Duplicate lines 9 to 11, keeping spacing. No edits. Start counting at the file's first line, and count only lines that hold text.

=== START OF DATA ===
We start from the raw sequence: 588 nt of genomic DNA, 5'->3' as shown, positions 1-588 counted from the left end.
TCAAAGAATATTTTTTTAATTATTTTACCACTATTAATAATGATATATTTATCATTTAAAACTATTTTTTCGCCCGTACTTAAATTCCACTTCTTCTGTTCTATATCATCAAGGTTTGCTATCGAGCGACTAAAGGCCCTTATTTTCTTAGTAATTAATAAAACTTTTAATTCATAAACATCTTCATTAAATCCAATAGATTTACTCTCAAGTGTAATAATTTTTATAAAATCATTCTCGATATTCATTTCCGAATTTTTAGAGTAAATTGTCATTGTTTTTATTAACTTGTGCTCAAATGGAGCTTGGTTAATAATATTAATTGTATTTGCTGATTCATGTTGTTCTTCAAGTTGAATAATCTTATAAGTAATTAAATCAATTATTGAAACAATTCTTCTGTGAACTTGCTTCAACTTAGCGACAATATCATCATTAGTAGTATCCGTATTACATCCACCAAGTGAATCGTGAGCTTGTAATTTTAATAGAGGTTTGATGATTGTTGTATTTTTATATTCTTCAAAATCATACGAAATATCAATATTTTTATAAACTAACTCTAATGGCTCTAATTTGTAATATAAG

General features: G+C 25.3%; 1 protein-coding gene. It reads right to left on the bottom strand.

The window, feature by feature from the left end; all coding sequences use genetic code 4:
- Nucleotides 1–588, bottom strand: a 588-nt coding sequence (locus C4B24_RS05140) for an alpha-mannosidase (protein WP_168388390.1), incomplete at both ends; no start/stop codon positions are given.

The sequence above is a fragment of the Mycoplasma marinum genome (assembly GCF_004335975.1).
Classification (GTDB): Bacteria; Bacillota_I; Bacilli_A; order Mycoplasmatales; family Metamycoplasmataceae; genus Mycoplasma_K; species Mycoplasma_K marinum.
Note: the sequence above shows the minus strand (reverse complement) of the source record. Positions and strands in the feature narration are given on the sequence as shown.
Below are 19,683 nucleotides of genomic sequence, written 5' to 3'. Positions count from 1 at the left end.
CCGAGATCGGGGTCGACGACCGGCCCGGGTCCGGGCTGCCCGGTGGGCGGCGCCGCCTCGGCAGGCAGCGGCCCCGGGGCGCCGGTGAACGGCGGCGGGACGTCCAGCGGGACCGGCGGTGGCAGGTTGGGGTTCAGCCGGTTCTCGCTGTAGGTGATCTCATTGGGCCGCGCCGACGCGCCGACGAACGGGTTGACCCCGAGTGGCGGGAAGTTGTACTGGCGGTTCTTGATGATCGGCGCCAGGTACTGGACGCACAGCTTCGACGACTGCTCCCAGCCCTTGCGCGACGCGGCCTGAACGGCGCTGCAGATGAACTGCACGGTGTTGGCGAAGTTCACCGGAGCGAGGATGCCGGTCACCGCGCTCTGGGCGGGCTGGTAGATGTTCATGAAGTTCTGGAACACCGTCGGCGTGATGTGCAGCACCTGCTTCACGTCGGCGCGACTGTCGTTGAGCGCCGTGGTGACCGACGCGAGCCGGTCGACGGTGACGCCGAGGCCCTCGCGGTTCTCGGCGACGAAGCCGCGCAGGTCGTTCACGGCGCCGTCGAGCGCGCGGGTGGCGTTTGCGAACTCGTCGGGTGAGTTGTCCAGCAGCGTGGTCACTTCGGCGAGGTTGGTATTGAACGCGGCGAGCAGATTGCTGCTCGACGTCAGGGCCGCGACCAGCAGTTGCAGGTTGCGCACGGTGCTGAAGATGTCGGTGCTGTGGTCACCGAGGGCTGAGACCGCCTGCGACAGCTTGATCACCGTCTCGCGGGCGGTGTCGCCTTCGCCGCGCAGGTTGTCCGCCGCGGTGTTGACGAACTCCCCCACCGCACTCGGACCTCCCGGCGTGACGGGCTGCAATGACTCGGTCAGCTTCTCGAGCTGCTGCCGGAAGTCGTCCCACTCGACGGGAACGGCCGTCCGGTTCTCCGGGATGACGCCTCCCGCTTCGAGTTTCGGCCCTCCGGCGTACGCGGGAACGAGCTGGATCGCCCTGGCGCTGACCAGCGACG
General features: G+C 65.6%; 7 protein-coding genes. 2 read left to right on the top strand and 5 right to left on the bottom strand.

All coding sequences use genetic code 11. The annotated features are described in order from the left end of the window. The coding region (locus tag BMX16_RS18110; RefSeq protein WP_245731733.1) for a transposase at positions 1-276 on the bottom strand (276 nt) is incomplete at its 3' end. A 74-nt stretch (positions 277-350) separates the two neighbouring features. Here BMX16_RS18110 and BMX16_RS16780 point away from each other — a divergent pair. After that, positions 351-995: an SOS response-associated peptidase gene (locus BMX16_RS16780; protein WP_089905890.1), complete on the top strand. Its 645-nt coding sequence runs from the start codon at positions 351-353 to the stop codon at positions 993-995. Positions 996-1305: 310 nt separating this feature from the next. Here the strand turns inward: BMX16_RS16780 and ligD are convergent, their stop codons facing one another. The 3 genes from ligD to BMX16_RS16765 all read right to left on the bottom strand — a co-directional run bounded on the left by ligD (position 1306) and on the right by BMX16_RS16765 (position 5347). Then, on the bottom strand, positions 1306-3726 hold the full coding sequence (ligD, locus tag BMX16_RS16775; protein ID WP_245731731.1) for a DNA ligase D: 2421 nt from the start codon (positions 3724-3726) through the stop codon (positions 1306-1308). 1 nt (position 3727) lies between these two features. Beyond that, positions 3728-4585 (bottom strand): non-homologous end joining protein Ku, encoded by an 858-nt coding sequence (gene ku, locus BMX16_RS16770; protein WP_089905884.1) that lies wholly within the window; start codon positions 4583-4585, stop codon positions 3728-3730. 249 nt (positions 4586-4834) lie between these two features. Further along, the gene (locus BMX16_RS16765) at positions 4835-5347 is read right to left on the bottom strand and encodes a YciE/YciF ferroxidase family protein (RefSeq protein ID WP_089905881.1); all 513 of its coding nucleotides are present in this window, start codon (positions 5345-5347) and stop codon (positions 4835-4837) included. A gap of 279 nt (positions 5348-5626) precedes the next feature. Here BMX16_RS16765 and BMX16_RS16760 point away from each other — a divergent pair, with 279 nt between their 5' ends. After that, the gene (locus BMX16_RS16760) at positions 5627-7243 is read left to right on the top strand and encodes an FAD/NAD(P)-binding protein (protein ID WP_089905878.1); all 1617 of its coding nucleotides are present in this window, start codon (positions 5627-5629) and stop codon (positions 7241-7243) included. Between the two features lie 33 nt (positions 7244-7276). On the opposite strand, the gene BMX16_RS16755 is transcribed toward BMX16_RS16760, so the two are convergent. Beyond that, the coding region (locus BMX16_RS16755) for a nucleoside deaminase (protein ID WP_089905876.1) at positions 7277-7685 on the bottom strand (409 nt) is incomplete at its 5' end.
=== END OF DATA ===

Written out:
Below are 19,683 nucleotides of genomic sequence, written 5' to 3'. Positions count from 1 at the left end.
CCGAGATCGGGGTCGACGACCGGCCCGGGTCCGGGCTGCCCGGTGGGCGGCGCCGCCTCGGCAGGCAGCGGCCCCGGGGCGCCGGTGAACGGCGGCGGGACGTCCAGCGGGACCGGCGGTGGCAGGTTGGGGTTCAGCCGGTTCTCGCTGTAGGTGATCTCATTGGGCCGCGCCGACGCGCCGACGAACGGGTTGACCCCGAGTGGCGGGAAGTTGTACTGGCGGTTCTTGATGATCGGCGCCAGGTACTGGACGCACAGCTTCGACGACTGCTCCCAGCCCTTGCGCGACGCGGCCTGAACGGCGCTGCAGATGAACTGCACGGTGTTGGCGAAGTTCACCGGAGCGAGGATGCCGGTCACCGCGCTCTGGGCGGGCTGGTAGATGTTCATGAAGTTCTGGAACACCGTCGGCGTGATGTGCAGCACCTGCTTCACGTCGGCGCGACTGTCGTTGAGCGCCGTGGTGACCGACGCGAGCCGGTCGACGGTGACGCCGAGGCCCTCGCGGTTCTCGGCGACGAAGCCGCGCAGGTCGTTCACGGCGCCGTCGAGCGCGCGGGTGGCGTTTGCGAACTCGTCGGGTGAGTTGTCCAGCAGCGTGGTCACTTCGGCGAGGTTGGTATTGAACGCGGCGAGCAGATTGCTGCTCGACGTCAGGGCCGCGACCAGCAGTTGCAGGTTGCGCACGGTGCTGAAGATGTCGGTGCTGTGGTCACCGAGGGCTGAGACCGCCTGCGACAGCTTGATCACCGTCTCGCGGGCGGTGTCGCCTTCGCCGCGCAGGTTGTCCGCCGCGGTGTTGACGAACTCCCCCACCGCACTCGGACCTCCCGGCGTGACGGGCTGCAATGACTCGGTCAGCTTCTCGAGCTGCTGCCGGAAGTCGTCCCACTCGACGGGAACGGCCGTCCGGTTCTCCGGGATGACGCCTCCCGCTTCGAGTTTCGGCCCTCCGGCGTACGCGGGAACGAGCTGGATCGCCCTGGCGCTGACCAGCGACG
General features: G+C 65.6%; 7 protein-coding genes. 2 read left to right on the top strand and 5 right to left on the bottom strand.